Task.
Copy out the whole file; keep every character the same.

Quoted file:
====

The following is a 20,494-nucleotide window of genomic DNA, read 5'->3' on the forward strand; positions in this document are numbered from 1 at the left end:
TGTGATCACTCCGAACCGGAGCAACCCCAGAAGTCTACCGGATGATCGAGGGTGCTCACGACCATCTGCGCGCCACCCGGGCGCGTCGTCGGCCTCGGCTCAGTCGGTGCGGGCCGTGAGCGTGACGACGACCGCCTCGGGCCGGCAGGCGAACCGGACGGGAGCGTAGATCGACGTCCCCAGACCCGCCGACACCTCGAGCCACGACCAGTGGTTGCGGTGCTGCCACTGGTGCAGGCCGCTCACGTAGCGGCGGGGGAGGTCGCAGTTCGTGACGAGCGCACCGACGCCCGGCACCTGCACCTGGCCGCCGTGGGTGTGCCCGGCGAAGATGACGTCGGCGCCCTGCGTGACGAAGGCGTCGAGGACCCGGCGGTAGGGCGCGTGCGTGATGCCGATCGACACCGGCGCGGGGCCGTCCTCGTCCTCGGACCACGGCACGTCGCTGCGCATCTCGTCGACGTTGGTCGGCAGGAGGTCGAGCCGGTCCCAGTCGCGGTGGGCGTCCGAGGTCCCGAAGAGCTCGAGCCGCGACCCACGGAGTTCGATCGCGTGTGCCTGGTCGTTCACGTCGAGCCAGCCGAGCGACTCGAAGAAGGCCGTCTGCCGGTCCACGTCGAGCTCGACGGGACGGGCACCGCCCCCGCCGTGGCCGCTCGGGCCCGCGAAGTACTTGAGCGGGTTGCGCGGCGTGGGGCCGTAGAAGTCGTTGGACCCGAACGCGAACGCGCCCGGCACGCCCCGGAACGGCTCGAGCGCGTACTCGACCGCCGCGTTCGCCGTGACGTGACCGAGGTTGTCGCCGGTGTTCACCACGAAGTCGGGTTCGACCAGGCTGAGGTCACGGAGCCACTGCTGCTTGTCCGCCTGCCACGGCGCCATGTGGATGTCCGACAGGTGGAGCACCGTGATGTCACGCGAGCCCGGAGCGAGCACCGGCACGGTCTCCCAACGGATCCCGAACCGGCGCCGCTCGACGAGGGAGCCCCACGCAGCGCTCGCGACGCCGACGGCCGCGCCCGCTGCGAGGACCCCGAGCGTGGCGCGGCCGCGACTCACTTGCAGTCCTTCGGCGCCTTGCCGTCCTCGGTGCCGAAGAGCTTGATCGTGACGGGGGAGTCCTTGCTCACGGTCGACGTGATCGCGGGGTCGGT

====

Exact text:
The following is a 20,494-nucleotide window of genomic DNA, read 5'->3' on the forward strand; positions in this document are numbered from 1 at the left end:
TGTGATCACTCCGAACCGGAGCAACCCCAGAAGTCTACCGGATGATCGAGGGTGCTCACGACCATCTGCGCGCCACCCGGGCGCGTCGTCGGCCTCGGCTCAGTCGGTGCGGGCCGTGAGCGTGACGACGACCGCCTCGGGCCGGCAGGCGAACCGGACGGGAGCGTAGATCGACGTCCCCAGACCCGCCGACACCTCGAGCCACGACCAGTGGTTGCGGTGCTGCCACTGGTGCAGGCCGCTCACGTAGCGGCGGGGGAGGTCGCAGTTCGTGACGAGCGCACCGACGCCCGGCACCTGCACCTGGCCGCCGTGGGTGTGCCCGGCGAAGATGACGTCGGCGCCCTGCGTGACGAAGGCGTCGAGGACCCGGCGGTAGGGCGCGTGCGTGATGCCGATCGACACCGGCGCGGGGCCGTCCTCGTCCTCGGACCACGGCACGTCGCTGCGCATCTCGTCGACGTTGGTCGGCAGGAGGTCGAGCCGGTCCCAGTCGCGGTGGGCGTCCGAGGTCCCGAAGAGCTCGAGCCGCGACCCACGGAGTTCGATCGCGTGTGCCTGGTCGTTCACGTCGAGCCAGCCGAGCGACTCGAAGAAGGCCGTCTGCCGGTCCACGTCGAGCTCGACGGGACGGGCACCGCCCCCGCCGTGGCCGCTCGGGCCCGCGAAGTACTTGAGCGGGTTGCGCGGCGTGGGGCCGTAGAAGTCGTTGGACCCGAACGCGAACGCGCCCGGCACGCCCCGGAACGGCTCGAGCGCGTACTCGACCGCCGCGTTCGCCGTGACGTGACCGAGGTTGTCGCCGGTGTTCACCACGAAGTCGGGTTCGACCAGGCTGAGGTCACGGAGCCACTGCTGCTTGTCCGCCTGCCACGGCGCCATGTGGATGTCCGACAGGTGGAGCACCGTGATGTCACGCGAGCCCGGAGCGAGCACCGGCACGGTCTCCCAACGGATCCCGAACCGGCGCCGCTCGACGAGGGAGCCCCACGCAGCGCTCGCGACGCCGACGGCCGCGCCCGCTGCGAGGACCCCGAGCGTGGCGCGGCCGCGACTCACTTGCAGTCCTTCGGCGCCTTGCCGTCCTCGGTGCCGAAGAGCTTGATCGTGACGGGGGAGTCCTTGCTCACGGTCGACGTGATCGCGGGGTCGGT